Aardvark dies in London Zoo fire, 4 meerkats missing
An aardvark was killed and four meerkats are missing after a blaze tore through part of London Zoo early today, shutting the British capital's popular tourist attraction until further notice as staff assess the damage.
The fire broke out shortly after 0600 GMT at the zoo's Animal Adventure section before spreading to an adjacent gift shop and cafe, near to an area where visitors can handle and feed animals, the zoo and London Fire Brigade said.
More than 70 firefighters took three hours to bring the fire under control while desperate keepers who live on the site in Regent's Park in central London moved animals to safety. Some of the staff needed treatment for smoke inhalation and shock.
Ten-year-old Misha the aardvark, one of the attraction's best-loved animals, perished in the fire and four of the meerkats were unaccounted for, said Dominic Jermey, the zoo's Director General.
"We're absolutely devastated that Misha the aardvark has been killed and we're still trying to find out what happened to the meerkats, but at the moment the site where this fire took place is closed down," he told BBC TV.
Latest update, ZSL London Zoo is closed today, due to a fire which was brought under control early this morning. All firefighters and staff are safe, sadly our aardvark Misha has died and four meerkats are currently unaccounted for. Find out more here: https://t.co/VU8N48bJSv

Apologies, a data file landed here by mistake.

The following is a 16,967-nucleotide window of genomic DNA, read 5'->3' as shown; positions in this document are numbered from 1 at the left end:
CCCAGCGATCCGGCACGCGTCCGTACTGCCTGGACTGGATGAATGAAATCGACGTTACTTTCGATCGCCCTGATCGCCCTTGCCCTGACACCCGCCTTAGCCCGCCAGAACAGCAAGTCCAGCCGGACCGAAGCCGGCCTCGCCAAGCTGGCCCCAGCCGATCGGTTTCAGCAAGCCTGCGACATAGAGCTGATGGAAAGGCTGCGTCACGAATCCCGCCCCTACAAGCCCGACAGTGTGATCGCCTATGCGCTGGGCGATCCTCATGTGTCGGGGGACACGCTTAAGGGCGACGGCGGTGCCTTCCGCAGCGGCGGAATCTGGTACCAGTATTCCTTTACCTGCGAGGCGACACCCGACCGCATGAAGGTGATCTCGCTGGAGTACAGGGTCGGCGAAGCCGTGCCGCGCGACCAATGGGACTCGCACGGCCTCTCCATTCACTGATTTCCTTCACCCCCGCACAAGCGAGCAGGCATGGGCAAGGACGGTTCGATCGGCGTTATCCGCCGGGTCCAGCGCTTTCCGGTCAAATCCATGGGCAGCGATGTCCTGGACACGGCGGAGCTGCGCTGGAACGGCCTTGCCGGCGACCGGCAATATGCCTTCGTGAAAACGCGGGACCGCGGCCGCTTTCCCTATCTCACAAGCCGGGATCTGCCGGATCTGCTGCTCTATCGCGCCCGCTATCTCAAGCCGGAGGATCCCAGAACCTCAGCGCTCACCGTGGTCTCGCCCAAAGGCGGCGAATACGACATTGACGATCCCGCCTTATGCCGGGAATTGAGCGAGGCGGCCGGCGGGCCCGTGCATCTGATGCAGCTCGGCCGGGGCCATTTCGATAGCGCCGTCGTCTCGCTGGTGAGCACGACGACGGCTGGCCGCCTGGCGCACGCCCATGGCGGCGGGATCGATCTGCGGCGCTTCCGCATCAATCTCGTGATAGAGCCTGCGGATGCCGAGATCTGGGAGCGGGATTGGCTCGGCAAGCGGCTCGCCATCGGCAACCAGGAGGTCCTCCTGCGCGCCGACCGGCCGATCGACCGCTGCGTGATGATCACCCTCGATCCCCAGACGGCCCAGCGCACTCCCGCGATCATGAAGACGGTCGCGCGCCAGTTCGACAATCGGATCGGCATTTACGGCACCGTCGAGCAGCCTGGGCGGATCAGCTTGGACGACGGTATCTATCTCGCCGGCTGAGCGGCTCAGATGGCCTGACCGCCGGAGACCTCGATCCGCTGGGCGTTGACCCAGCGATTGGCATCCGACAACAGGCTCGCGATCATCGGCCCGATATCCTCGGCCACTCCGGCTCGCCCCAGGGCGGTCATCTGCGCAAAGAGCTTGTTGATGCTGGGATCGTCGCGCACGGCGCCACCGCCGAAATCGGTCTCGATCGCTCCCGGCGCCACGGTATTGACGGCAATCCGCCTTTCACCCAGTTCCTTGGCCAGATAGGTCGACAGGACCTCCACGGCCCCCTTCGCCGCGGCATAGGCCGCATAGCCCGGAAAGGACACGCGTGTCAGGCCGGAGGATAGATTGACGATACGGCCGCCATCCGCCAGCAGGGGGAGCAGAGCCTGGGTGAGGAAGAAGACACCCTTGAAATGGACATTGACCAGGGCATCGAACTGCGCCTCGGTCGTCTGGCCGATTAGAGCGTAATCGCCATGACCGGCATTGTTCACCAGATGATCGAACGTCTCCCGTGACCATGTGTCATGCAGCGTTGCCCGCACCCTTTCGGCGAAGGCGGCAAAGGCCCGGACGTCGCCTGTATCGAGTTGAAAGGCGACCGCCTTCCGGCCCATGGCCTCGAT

— ZSL London Zoo (@zsllondonzoo) December 23, 2017
"At the moment we're not certain what has happened to the meerkats but I'm not optimistic at this stage, unfortunately."
He said no other animals had been affected.
The attraction, the world's oldest scientific zoo which dates its origins back to 1826, houses 20,166 animals, according to its inventory for 2017.
The fire brigade said it had sent 10 fire engines and 72 firefighters to the scene and added that the cause of the blaze was under investigation.
"The fire mainly involved the cafe and shop but part of a nearby animal petting area was also affected," said Station Manager David George.
"When they arrived our crews were faced with a very well developed fire. They worked incredibly hard in arduous conditions to bring it under control as quickly as possible and to stop it from spreading to neighbouring animal enclosures."